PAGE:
We caught up with Sarah, a student nurse with type 1 diabetes, an Omnipod and a FreeStyle Libre. Diagnosed at age 12, and now with 20 years’ experience of managing the condition, she shared her experience of working during the coronavirus outbreak.
When times become tough and stressful, blood sugar levels can begin acting strange. 2020 has definitely been a tough year so far, so we asked Sarah if this was reflected in her blood sugar levels. She said: “Definitely the first few weeks my blood sugar was a lot higher when everyone was really, really anxious about it all.
“Things seem to be a bit better; anxiety isn’t so high now. I’m quite protected. Just getting on with it now really. Much better than it was but stress definitely bumped them up a little bit.”
Several people we have spoken to have said that the FreeStyle Libre has been tremendously helpful for keeping an eye on blood sugar trends during the pandemic. Sarah only recently got a FreeStyle Libre, but it has been a big help. She said: “I’m a little bit scan happy at the moment. It’s a novelty! I used to test about 8 times a day. I think I scanned yesterday about 20 times. It’s only because it’s new – a new little gadget.
“It has shown me what my blood sugars are doing when I didn’t actually realise that they were dipping or going high. Especially during the night. So, I’ve actually changed my basal to suit it now… definitely a game changer!”
Balancing a busy day on the ward with looking after your own health can be tricky, but Sarah makes it work. “I take my breaks. We have a break in the morning and in the afternoon. I make sure I eat. I’m quite hypo aware, so obviously if I’m a lot busier than normal, I’ll reduce my basal on a temporary basal rate for an hour or so. The lovely public have donated lots and lots of food, so there’s a big supply of treats. If I feel I’m starting to dip a little bit, I go off and have something to eat, then carry on. It’s no different to normal really.”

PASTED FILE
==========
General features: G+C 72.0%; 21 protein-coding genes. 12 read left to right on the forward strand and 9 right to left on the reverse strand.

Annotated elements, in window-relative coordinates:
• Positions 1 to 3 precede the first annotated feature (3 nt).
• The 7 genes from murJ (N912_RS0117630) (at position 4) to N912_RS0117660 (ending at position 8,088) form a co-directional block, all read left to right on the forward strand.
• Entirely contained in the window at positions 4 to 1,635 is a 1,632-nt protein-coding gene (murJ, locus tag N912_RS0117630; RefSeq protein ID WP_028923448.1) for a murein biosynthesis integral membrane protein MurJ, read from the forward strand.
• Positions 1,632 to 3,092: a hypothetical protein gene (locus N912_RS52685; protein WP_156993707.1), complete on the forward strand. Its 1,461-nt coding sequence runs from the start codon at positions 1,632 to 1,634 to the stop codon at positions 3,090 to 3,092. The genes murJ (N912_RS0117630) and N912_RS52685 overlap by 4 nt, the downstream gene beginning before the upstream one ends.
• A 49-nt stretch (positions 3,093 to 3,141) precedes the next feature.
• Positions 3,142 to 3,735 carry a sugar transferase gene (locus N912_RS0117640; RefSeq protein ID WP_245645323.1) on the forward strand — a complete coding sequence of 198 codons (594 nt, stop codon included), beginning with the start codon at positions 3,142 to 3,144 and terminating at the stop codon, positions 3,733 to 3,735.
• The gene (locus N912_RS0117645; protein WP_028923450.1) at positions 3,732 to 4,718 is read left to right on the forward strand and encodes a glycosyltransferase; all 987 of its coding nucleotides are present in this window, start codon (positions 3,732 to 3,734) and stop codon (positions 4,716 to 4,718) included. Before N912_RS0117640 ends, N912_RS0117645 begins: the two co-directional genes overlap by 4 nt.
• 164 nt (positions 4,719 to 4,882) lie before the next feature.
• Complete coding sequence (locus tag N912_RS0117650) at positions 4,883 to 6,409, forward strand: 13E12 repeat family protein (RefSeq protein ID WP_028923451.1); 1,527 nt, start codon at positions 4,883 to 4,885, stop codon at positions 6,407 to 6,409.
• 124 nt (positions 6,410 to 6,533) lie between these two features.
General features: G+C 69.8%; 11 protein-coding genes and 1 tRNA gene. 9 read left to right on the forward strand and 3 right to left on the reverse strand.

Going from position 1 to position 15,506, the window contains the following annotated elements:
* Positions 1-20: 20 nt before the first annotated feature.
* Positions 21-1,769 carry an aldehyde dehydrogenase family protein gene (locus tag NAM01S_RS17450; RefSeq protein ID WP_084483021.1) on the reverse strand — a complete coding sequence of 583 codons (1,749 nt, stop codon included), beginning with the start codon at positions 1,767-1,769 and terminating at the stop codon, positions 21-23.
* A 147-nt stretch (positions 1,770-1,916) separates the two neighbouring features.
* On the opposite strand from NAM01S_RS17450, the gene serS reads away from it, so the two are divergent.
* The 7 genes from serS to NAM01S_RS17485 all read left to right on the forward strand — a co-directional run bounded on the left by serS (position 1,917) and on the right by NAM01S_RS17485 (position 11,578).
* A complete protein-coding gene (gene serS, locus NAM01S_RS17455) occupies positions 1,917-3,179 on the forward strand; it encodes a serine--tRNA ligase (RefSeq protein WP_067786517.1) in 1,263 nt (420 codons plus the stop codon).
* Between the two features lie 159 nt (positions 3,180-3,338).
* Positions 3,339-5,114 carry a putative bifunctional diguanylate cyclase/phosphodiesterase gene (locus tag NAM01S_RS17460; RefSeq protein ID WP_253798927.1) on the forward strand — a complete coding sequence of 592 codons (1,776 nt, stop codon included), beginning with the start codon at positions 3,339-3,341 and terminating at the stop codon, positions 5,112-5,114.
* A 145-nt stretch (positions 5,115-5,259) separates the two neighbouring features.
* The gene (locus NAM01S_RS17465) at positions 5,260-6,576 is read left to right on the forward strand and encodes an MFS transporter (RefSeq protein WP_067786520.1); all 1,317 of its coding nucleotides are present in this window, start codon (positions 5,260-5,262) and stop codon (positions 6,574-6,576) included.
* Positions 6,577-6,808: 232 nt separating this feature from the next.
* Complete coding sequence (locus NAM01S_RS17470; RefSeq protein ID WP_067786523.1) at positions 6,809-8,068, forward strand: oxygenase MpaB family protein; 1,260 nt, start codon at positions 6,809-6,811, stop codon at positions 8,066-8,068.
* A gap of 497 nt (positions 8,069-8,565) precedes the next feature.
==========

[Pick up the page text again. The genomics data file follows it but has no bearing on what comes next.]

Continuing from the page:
A nurse’s job can be tough at any time. Sarah is about to qualify, during the largest global pandemic we have ever seen. Not only this, but she is a mother of two. How is she managing?
“The ward I’m on is really good. We’ve got enough PPE. I get changed at work. My lovely friends’ mum and sister made me one of these uniform bags. I shove it all in the wash. I clean out my shoes. I’m quite conscious about how I clean and anti-bac everything. I won’t actually touch the children until I’ve showered. And when I get home they are usually already in bed as I work long days.”
As someone with hands-on experience of the hospital frontlines, we wanted to know what advice Sarah has to give people. She said simply to “Keep going. I definitely recommend using your exercise time. I try to go up the hill every morning with my dog, even before work. To try and get some headspace, really.
“Definitely exercise. Normally I run quite a lot, but I cannot see my friend that I run with at the moment. I’m usually on my own. I’ll be very slow when we get back to normal! That’s definitely my best stress buster. Also just talking to people – that’s really important. – I got a really good group of friends and student nurse friends. We will talk to each other if we’re feeling a bit low. It’s ok to feel a bit rubbish, this is unknown territory!”
“Keep hydrated. Keep eating. Try not to stress too much, even though I know some wards and some jobs are harder than others. It’s not forever! Things will go back to how it was.”
“Thank you to all the public for all your lovely support and donations. All my friends and family have been amazing. Just keep going. And stay at home!”